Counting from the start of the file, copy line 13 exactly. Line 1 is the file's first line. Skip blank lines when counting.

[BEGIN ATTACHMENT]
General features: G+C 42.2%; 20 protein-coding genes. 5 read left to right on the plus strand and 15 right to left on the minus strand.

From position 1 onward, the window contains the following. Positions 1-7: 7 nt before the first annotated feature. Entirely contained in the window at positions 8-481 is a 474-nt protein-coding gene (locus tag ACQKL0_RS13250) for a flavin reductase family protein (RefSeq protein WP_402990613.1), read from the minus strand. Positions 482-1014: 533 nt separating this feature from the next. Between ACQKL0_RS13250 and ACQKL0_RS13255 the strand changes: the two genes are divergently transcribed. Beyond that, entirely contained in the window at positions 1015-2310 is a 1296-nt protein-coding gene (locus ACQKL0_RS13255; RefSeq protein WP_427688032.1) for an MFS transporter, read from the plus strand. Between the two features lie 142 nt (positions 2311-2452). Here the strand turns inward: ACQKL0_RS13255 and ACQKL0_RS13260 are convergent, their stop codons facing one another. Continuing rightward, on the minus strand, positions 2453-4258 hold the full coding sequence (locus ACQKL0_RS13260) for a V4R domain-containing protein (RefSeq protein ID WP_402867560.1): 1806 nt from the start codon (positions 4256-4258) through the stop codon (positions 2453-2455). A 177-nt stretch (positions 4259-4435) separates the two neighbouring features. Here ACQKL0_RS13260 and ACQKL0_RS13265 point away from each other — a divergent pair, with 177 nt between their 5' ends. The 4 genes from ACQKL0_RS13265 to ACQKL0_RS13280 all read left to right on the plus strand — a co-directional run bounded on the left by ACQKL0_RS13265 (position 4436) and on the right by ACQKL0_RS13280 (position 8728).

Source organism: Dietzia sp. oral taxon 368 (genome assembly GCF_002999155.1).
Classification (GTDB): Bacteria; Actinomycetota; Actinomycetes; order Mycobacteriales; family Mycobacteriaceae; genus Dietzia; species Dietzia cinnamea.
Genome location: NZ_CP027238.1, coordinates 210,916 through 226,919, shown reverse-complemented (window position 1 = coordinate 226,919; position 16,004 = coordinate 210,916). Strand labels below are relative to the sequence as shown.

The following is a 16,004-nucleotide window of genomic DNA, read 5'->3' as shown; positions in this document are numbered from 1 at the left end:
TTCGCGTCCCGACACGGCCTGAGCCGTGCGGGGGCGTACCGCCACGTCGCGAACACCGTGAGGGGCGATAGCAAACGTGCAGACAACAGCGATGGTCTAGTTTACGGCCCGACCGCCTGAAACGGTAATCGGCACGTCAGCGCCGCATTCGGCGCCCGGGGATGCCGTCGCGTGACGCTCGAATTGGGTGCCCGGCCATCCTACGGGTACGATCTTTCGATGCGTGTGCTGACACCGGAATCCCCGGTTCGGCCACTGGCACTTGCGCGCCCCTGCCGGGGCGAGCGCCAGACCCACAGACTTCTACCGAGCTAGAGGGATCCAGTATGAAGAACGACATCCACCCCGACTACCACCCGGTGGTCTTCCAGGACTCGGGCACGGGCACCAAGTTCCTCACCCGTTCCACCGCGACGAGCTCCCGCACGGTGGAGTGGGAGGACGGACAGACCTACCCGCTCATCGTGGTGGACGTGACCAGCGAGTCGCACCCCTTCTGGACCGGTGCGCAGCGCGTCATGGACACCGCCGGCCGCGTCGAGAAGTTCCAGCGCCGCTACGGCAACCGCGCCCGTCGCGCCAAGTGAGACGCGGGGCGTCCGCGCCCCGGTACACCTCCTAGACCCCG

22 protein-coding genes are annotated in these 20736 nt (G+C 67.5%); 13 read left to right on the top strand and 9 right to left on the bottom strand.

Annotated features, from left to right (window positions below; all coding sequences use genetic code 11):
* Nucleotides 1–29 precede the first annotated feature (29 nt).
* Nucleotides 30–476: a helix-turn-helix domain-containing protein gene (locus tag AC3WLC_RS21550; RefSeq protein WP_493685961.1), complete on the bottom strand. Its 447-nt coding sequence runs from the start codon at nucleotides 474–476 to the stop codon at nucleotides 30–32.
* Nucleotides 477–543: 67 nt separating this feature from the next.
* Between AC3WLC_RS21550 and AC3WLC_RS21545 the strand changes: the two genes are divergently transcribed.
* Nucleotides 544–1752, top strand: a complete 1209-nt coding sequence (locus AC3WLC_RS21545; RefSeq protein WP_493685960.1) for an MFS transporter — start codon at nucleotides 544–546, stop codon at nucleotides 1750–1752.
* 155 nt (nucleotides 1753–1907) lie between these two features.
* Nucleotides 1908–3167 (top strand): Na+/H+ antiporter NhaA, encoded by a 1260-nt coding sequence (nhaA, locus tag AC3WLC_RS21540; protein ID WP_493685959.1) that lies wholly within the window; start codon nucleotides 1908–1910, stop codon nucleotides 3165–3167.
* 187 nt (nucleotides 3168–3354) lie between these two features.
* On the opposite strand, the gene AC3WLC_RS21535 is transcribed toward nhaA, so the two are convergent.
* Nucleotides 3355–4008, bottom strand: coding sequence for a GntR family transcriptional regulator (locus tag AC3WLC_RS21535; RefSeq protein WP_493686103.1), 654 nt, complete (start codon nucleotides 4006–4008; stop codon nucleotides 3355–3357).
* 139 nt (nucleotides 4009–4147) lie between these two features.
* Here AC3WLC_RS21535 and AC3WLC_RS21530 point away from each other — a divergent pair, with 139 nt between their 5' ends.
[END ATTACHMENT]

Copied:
* Between AC3WLC_RS21550 and AC3WLC_RS21545 the strand changes: the two genes are divergently transcribed.